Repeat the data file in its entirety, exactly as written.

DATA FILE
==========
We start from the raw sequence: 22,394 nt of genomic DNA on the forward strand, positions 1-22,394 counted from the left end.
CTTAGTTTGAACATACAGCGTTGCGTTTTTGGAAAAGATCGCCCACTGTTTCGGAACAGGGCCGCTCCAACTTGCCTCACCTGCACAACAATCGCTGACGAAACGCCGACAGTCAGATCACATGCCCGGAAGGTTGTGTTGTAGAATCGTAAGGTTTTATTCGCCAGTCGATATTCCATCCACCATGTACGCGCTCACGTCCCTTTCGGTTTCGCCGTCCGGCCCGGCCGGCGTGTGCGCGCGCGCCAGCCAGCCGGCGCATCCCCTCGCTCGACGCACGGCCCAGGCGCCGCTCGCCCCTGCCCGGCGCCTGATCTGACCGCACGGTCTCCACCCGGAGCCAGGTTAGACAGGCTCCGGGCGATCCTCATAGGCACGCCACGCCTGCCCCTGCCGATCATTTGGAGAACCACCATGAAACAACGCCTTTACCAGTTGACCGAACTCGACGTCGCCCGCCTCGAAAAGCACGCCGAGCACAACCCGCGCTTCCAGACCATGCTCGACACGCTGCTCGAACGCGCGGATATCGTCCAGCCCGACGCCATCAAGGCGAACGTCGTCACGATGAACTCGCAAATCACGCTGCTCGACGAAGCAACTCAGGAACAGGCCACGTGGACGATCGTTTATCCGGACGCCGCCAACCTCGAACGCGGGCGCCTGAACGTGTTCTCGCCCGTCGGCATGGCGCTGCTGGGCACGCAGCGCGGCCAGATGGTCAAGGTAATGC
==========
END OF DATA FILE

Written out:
We start from the raw sequence: 22,394 nt of genomic DNA on the forward strand, positions 1-22,394 counted from the left end.
CTTAGTTTGAACATACAGCGTTGCGTTTTTGGAAAAGATCGCCCACTGTTTCGGAACAGGGCCGCTCCAACTTGCCTCACCTGCACAACAATCGCTGACGAAACGCCGACAGTCAGATCACATGCCCGGAAGGTTGTGTTGTAGAATCGTAAGGTTTTATTCGCCAGTCGATATTCCATCCACCATGTACGCGCTCACGTCCCTTTCGGTTTCGCCGTCCGGCCCGGCCGGCGTGTGCGCGCGCGCCAGCCAGCCGGCGCATCCCCTCGCTCGACGCACGGCCCAGGCGCCGCTCGCCCCTGCCCGGCGCCTGATCTGACCGCACGGTCTCCACCCGGAGCCAGGTTAGACAGGCTCCGGGCGATCCTCATAGGCACGCCACGCCTGCCCCTGCCGATCATTTGGAGAACCACCATGAAACAACGCCTTTACCAGTTGACCGAACTCGACGTCGCCCGCCTCGAAAAGCACGCCGAGCACAACCCGCGCTTCCAGACCATGCTCGACACGCTGCTCGAACGCGCGGATATCGTCCAGCCCGACGCCATCAAGGCGAACGTCGTCACGATGAACTCGCAAATCACGCTGCTCGACGAAGCAACTCAGGAACAGGCCACGTGGACGATCGTTTATCCGGACGCCGCCAACCTCGAACGCGGGCGCCTGAACGTGTTCTCGCCCGTCGGCATGGCGCTGCTGGGCACGCAGCGCGGCCAGATGGTCAAGGTAATGC